24 Hours in Advertising: Wednesday, July 8, 2015

Subway suspends Jared, networks drop Cosby

Subway suspended its relationship with longtime spokesman Jared Fogle after the FBI searched Fogle's home, reportedly in connection with a child-pornography investigation, and the final networks airing the Cosby Show dropped it after new revelations. Plus, a new study shows the changing nature of the Top 10 sports content creators, from the NBA to Nike Football.


New on Adweek:

Subway suspends Jared

Subway announced via Twitter that it suspended its relationship with spokesperson Jared Fogle following an FBI search of Fogle's home.

Last networks drop Bill Cosby

Centric and Bounce TV, the last two networks airing Bill Cosby's shows, finally dropped them from the air after Cosby admitted to giving drugs to young women. 

Online ad discrimination

A study out of Carnegie Mellon University suggests ads served through Google's DoubleClick network show discrimination, as more ads for high-paying jobs are shown to men. 

The Top 10 sports content creators

A study from Simply Measure, commissioned by Adweek, shows the top 10 sports content creators includes teams such as FC Barcelona and Real Madrid CF as well as brands like GoPro and Red Bull.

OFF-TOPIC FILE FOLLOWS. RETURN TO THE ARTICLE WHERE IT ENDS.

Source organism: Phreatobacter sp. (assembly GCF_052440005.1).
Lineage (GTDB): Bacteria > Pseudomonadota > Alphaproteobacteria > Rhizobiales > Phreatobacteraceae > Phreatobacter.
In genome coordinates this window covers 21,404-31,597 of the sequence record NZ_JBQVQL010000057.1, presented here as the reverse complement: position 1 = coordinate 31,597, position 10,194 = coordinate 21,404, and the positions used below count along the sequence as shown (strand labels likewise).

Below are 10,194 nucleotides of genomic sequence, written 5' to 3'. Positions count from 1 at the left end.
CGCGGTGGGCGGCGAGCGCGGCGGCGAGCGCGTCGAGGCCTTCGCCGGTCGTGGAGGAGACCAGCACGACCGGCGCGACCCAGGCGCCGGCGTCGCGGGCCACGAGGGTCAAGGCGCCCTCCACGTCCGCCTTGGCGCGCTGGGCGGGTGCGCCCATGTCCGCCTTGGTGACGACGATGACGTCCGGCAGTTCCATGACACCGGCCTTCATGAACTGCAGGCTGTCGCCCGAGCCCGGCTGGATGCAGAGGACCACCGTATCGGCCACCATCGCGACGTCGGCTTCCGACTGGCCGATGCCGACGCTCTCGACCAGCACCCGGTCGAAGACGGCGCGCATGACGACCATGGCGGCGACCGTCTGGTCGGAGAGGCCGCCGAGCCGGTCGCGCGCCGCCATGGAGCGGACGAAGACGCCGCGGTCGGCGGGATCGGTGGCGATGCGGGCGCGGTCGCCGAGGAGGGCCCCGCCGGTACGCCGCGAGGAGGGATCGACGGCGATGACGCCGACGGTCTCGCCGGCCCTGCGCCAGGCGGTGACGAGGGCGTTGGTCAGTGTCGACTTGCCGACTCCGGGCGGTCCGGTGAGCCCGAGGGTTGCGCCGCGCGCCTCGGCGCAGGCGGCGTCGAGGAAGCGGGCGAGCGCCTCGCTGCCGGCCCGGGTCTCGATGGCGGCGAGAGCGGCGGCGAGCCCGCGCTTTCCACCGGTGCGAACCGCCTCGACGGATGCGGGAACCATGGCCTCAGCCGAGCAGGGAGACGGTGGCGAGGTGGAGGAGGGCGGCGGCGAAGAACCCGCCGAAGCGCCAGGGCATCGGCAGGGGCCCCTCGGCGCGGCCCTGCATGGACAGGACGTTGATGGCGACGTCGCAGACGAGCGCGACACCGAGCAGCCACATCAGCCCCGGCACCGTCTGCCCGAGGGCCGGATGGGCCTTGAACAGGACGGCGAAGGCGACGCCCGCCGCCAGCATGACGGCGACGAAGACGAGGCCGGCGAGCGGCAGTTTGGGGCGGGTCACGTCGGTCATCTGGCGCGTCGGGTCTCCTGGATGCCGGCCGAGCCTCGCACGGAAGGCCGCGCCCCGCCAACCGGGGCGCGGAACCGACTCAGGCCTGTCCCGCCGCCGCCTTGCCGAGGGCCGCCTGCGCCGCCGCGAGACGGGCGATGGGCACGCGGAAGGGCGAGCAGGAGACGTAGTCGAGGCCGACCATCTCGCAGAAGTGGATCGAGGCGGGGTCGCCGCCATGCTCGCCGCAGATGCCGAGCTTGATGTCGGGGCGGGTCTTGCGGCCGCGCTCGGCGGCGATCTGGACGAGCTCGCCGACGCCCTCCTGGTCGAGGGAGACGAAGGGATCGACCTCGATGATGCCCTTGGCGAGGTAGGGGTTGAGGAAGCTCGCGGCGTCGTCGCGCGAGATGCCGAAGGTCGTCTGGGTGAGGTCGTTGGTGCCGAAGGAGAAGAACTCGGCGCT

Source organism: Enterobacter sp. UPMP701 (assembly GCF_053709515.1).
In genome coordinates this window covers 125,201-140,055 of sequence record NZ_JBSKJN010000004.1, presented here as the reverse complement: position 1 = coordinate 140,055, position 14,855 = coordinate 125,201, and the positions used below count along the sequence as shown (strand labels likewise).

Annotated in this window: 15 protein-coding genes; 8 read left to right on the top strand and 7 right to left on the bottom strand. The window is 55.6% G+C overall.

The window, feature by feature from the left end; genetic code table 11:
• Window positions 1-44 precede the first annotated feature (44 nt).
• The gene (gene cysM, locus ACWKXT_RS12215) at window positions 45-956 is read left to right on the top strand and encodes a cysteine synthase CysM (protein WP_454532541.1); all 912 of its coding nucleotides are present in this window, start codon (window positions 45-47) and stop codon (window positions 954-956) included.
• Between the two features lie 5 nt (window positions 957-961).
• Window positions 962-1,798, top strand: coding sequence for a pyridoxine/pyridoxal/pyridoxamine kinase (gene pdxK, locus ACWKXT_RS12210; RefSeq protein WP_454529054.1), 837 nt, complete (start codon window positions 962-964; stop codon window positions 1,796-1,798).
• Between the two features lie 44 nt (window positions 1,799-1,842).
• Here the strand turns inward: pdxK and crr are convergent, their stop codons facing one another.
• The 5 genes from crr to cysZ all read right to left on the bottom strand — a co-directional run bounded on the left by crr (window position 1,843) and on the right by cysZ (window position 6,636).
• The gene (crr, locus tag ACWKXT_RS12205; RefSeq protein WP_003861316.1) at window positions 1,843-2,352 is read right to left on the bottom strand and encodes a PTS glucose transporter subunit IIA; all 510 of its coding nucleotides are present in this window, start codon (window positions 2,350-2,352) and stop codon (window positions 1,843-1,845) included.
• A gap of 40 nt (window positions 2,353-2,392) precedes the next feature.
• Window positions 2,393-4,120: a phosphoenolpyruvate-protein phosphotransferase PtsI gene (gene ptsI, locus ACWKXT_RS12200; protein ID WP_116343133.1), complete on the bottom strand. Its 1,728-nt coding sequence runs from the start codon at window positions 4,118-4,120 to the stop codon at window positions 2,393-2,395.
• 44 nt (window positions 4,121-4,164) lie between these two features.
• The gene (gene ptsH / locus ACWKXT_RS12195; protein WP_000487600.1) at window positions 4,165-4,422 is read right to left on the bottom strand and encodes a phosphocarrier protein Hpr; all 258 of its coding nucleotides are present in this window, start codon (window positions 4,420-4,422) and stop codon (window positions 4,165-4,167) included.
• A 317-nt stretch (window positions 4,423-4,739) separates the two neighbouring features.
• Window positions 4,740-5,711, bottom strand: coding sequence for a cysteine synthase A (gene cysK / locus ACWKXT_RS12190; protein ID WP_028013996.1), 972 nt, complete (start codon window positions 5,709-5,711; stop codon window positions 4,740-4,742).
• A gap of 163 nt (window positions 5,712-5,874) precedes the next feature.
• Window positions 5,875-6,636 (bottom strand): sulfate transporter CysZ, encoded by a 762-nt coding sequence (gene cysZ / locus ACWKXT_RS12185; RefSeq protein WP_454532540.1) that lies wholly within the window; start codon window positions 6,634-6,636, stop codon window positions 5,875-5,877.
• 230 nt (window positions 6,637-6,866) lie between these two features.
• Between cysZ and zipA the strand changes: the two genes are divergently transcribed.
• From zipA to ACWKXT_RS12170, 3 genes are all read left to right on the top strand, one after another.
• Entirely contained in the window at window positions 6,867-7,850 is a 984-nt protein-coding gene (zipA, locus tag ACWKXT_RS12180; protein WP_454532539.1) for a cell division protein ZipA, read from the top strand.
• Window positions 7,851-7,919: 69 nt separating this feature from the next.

Jim Perdue returns to TV

Jim Perdue, chairman and spokesperson for Perdue Farms chicken, made his TV ad comeback to tell consumers that Perdue's chickens are antibiotic-free. 


Around the Web:

Job cuts may hit Microsoft

Microsoft plans to announce another round of big layoffs. These will be in addition to the previously mentioned 18,000 employees the company said it would let go a year ago. (The New York Times) 

Bosses are getting younger

Big companies including McDonald's and 21st Century Fox are turning to Gen X for top leadership positions as baby boomers continue to retire. (The Wall Street Journal) 

Twinkies is having another moment

Hostess may have been bankrupt in 2012, but today Twinkies and Hostess Brands may be thinking about an initial public offering. (The Washington Post) 

The New York Times plans a native ad team in London

The New York Times will set up a team of four in London dedicated to creating native ads for the paper's T Brand Studios. (The Guardian) 

No sponsor for Snapchat's World Cup story

Snapchat ran a Women's World Cup story on its Snapchat Stories platform, but it appears that the company didn't have an advertising partner for the story. (The Wall Street Journal)


Industry Shake-ups:

Mcgarrybowen expands to Singapore 

Mcgarrybowen announced it plans to expand into Singapore after it acquired a 20 percent stake in Mangham Gaxiola. (Adweek)